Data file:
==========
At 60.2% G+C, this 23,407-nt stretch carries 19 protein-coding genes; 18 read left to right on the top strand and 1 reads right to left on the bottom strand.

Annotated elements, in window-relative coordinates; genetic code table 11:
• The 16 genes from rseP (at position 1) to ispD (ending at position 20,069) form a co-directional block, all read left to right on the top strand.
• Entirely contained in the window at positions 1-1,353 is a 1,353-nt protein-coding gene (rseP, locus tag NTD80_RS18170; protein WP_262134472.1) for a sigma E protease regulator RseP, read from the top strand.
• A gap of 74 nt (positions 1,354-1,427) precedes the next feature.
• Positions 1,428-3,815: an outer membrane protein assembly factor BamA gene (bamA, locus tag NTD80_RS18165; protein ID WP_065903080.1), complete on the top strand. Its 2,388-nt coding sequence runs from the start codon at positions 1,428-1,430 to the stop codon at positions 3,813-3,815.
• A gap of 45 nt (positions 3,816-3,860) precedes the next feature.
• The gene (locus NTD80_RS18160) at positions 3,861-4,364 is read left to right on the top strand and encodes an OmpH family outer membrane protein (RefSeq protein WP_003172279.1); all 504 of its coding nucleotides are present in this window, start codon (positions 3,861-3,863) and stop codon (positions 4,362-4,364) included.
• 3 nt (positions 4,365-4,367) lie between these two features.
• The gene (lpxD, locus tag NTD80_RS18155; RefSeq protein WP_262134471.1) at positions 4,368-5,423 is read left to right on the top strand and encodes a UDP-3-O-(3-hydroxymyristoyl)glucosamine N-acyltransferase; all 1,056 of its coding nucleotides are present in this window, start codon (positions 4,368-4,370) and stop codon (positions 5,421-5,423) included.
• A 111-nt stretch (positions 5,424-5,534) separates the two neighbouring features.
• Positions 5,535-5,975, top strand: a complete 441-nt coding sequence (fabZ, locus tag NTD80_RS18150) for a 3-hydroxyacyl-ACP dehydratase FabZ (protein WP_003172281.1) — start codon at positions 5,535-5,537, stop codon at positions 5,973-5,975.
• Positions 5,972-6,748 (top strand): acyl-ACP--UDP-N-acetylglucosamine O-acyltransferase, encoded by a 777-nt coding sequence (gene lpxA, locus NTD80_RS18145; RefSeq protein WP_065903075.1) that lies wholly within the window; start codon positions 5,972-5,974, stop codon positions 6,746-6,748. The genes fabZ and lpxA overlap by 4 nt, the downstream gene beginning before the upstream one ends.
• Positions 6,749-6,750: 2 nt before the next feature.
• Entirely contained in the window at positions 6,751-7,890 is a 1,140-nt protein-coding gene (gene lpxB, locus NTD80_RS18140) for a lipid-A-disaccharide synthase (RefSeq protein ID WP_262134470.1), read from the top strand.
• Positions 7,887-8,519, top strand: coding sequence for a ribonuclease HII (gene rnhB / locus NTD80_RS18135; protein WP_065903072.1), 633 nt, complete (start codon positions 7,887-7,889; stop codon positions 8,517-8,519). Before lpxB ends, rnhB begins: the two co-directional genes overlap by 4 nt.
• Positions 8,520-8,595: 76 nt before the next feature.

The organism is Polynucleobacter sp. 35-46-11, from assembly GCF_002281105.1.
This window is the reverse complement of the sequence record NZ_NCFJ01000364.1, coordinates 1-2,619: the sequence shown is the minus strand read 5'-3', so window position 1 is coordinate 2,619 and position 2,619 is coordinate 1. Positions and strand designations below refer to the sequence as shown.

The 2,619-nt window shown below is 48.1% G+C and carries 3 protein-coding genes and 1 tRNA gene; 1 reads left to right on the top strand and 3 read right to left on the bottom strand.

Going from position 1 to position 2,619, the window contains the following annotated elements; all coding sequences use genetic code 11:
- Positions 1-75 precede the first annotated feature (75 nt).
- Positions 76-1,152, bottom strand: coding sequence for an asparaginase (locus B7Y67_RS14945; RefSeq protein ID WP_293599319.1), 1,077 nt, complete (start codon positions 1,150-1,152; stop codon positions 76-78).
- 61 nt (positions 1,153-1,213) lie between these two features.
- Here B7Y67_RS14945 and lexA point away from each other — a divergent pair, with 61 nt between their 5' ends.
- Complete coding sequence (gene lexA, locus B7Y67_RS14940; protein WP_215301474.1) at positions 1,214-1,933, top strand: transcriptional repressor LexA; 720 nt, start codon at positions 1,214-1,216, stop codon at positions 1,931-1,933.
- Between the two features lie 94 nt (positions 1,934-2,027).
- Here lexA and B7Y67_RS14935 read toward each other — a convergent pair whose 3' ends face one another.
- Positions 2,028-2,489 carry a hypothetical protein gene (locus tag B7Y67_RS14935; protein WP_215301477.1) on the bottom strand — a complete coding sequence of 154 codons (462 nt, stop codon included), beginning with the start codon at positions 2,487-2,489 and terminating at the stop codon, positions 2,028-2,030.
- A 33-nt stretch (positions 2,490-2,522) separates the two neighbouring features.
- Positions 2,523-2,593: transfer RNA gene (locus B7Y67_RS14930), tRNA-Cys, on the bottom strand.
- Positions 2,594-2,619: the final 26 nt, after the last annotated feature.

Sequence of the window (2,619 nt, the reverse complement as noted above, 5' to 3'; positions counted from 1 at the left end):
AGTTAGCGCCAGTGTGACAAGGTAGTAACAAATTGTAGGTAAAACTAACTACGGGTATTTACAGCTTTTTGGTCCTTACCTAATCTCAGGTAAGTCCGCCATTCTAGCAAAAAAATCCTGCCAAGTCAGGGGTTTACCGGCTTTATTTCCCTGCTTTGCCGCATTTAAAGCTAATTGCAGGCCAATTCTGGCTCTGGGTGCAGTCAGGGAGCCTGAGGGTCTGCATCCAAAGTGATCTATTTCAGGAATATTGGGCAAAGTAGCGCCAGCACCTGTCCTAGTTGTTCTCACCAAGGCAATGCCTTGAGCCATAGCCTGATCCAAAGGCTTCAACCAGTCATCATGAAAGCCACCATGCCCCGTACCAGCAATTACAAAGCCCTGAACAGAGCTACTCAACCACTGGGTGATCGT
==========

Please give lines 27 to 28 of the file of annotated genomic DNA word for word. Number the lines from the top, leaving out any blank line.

- Between the two features lie 94 nt (positions 1,934-2,027).
- Here lexA and B7Y67_RS14935 read toward each other — a convergent pair whose 3' ends face one another.